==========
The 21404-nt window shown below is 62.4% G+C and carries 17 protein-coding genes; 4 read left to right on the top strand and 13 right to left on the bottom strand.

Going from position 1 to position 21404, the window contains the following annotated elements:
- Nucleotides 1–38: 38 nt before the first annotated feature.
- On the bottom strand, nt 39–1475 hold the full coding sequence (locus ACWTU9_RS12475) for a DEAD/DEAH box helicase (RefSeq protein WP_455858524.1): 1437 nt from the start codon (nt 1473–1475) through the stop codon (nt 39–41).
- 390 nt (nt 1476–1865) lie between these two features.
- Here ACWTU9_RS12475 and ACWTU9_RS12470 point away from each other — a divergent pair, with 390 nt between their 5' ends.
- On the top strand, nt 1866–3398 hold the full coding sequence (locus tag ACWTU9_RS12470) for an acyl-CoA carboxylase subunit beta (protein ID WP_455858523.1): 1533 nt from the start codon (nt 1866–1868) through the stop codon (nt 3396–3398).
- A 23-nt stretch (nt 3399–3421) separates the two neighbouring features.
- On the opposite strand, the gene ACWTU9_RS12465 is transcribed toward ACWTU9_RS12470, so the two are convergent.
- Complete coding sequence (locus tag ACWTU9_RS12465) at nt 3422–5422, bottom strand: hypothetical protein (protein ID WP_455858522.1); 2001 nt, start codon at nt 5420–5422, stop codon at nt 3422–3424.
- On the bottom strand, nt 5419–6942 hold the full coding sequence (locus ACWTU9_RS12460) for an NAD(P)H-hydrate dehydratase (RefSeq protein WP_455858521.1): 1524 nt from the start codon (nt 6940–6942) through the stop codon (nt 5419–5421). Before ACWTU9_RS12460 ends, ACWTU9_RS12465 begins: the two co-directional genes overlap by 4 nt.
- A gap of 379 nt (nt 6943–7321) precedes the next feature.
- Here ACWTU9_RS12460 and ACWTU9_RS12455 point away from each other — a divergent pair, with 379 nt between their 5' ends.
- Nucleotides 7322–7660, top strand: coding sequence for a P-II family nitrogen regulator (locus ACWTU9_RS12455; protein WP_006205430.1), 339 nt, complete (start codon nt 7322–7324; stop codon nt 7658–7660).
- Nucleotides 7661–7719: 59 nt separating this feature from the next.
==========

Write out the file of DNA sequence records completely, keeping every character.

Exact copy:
The 21404-nt window shown below is 62.4% G+C and carries 17 protein-coding genes; 4 read left to right on the top strand and 13 right to left on the bottom strand.

Going from position 1 to position 21404, the window contains the following annotated elements:
- Nucleotides 1–38: 38 nt before the first annotated feature.
- On the bottom strand, nt 39–1475 hold the full coding sequence (locus ACWTU9_RS12475) for a DEAD/DEAH box helicase (RefSeq protein WP_455858524.1): 1437 nt from the start codon (nt 1473–1475) through the stop codon (nt 39–41).
- 390 nt (nt 1476–1865) lie between these two features.
- Here ACWTU9_RS12475 and ACWTU9_RS12470 point away from each other — a divergent pair, with 390 nt between their 5' ends.
- On the top strand, nt 1866–3398 hold the full coding sequence (locus tag ACWTU9_RS12470) for an acyl-CoA carboxylase subunit beta (protein ID WP_455858523.1): 1533 nt from the start codon (nt 1866–1868) through the stop codon (nt 3396–3398).
- A 23-nt stretch (nt 3399–3421) separates the two neighbouring features.
- On the opposite strand, the gene ACWTU9_RS12465 is transcribed toward ACWTU9_RS12470, so the two are convergent.
- Complete coding sequence (locus tag ACWTU9_RS12465) at nt 3422–5422, bottom strand: hypothetical protein (protein ID WP_455858522.1); 2001 nt, start codon at nt 5420–5422, stop codon at nt 3422–3424.
- On the bottom strand, nt 5419–6942 hold the full coding sequence (locus ACWTU9_RS12460) for an NAD(P)H-hydrate dehydratase (RefSeq protein WP_455858521.1): 1524 nt from the start codon (nt 6940–6942) through the stop codon (nt 5419–5421). Before ACWTU9_RS12460 ends, ACWTU9_RS12465 begins: the two co-directional genes overlap by 4 nt.
- A gap of 379 nt (nt 6943–7321) precedes the next feature.
- Here ACWTU9_RS12460 and ACWTU9_RS12455 point away from each other — a divergent pair, with 379 nt between their 5' ends.
- Nucleotides 7322–7660, top strand: coding sequence for a P-II family nitrogen regulator (locus ACWTU9_RS12455; protein WP_006205430.1), 339 nt, complete (start codon nt 7322–7324; stop codon nt 7658–7660).
- Nucleotides 7661–7719: 59 nt separating this feature from the next.